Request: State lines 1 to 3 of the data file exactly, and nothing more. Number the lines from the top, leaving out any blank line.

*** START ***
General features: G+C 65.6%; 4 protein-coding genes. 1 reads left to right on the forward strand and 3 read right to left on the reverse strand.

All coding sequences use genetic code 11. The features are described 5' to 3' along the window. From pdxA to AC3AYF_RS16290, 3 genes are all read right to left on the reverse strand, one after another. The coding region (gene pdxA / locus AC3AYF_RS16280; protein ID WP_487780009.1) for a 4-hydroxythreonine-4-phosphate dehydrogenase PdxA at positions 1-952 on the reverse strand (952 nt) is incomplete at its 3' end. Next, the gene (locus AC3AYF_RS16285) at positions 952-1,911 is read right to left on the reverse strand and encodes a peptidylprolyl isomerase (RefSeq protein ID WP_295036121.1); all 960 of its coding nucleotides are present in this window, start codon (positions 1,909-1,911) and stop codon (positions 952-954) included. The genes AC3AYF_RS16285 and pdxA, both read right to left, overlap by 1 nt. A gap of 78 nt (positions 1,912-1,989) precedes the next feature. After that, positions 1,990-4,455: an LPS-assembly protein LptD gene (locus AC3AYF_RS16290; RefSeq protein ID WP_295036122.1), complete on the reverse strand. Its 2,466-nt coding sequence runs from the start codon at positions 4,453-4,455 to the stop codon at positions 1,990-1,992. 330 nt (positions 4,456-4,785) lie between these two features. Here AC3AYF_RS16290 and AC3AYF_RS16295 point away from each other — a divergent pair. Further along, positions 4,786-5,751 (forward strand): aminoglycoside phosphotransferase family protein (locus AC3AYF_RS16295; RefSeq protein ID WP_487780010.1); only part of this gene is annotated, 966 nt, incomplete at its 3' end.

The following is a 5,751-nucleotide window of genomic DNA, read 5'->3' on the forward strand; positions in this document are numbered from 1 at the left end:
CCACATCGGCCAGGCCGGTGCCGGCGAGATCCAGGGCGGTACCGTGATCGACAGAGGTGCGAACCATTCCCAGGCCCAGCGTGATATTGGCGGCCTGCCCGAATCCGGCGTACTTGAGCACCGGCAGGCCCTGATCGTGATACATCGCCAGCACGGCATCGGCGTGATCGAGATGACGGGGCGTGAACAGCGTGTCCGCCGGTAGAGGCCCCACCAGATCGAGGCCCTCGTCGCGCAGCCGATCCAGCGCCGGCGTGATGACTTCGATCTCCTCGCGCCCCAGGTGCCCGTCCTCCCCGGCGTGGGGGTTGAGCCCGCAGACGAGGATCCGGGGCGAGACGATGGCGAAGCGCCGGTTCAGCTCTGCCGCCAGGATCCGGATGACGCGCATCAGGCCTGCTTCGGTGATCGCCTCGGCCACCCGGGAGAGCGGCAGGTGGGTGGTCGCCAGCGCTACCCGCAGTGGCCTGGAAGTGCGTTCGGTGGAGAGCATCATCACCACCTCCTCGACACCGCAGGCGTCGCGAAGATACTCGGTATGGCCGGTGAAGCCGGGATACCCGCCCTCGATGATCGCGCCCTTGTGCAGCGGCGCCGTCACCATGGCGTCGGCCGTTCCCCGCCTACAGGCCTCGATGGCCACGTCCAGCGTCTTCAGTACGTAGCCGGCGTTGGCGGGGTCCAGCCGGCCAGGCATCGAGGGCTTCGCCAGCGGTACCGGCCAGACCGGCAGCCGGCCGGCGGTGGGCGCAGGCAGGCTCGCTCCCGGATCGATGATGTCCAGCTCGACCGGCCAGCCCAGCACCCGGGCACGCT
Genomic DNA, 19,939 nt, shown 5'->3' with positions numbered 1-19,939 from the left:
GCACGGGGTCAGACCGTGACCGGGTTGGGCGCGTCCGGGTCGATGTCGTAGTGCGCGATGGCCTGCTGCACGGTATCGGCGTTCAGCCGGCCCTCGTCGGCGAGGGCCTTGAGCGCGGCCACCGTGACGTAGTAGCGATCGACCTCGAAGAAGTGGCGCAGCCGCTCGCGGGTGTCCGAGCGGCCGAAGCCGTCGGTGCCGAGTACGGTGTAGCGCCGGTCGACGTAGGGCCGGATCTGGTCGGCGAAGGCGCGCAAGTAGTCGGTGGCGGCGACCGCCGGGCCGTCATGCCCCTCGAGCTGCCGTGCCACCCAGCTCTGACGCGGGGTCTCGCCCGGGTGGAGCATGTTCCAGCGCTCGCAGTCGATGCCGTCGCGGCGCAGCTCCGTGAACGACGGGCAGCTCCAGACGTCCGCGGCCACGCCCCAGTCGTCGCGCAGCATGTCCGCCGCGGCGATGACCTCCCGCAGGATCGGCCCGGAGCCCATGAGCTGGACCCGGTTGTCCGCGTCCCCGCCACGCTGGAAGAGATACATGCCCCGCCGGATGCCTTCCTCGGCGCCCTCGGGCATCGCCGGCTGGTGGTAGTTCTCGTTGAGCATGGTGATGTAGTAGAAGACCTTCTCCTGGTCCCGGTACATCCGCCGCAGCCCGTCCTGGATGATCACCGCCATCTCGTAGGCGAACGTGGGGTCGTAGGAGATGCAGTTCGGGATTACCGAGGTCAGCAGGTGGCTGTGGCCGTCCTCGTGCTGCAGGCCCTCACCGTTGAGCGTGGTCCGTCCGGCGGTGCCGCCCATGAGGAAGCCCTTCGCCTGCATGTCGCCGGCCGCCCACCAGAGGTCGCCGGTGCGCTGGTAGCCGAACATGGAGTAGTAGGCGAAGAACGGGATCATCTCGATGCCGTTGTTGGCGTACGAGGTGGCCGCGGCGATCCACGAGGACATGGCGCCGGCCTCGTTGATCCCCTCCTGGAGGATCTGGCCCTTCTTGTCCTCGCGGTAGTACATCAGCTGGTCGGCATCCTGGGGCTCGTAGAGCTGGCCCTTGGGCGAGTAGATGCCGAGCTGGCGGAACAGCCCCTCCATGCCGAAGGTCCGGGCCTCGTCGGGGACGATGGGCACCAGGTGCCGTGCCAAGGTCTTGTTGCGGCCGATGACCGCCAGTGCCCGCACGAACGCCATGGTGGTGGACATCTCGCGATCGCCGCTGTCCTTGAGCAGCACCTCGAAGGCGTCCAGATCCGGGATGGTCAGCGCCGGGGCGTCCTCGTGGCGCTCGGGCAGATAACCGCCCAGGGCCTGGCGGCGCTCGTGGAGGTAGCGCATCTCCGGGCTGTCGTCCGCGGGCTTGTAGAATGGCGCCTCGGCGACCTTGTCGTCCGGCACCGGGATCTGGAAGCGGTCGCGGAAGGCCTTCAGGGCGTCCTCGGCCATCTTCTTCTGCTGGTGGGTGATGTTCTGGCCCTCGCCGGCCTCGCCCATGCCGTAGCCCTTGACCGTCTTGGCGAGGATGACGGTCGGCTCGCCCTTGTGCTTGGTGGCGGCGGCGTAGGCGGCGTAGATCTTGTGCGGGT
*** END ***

General features: G+C 65.6%; 4 protein-coding genes. 1 reads left to right on the forward strand and 3 read right to left on the reverse strand.

All coding sequences use genetic code 11. The features are described 5' to 3' along the window. From pdxA to AC3AYF_RS16290, 3 genes are all read right to left on the reverse strand, one after another. The coding region (gene pdxA / locus AC3AYF_RS16280; protein ID WP_487780009.1) for a 4-hydroxythreonine-4-phosphate dehydrogenase PdxA at positions 1-952 on the reverse strand (952 nt) is incomplete at its 3' end. Next, the gene (locus AC3AYF_RS16285) at positions 952-1,911 is read right to left on the reverse strand and encodes a peptidylprolyl isomerase (RefSeq protein ID WP_295036121.1); all 960 of its coding nucleotides are present in this window, start codon (positions 1,909-1,911) and stop codon (positions 952-954) included. The genes AC3AYF_RS16285 and pdxA, both read right to left, overlap by 1 nt. A gap of 78 nt (positions 1,912-1,989) precedes the next feature. After that, positions 1,990-4,455: an LPS-assembly protein LptD gene (locus AC3AYF_RS16290; RefSeq protein ID WP_295036122.1), complete on the reverse strand. Its 2,466-nt coding sequence runs from the start codon at positions 4,453-4,455 to the stop codon at positions 1,990-1,992. 330 nt (positions 4,456-4,785) lie between these two features. Here AC3AYF_RS16290 and AC3AYF_RS16295 point away from each other — a divergent pair. Further along, positions 4,786-5,751 (forward strand): aminoglycoside phosphotransferase family protein (locus AC3AYF_RS16295; RefSeq protein ID WP_487780010.1); only part of this gene is annotated, 966 nt, incomplete at its 3' end.

The following is a 5,751-nucleotide window of genomic DNA, read 5'->3' on the forward strand; positions in this document are numbered from 1 at the left end: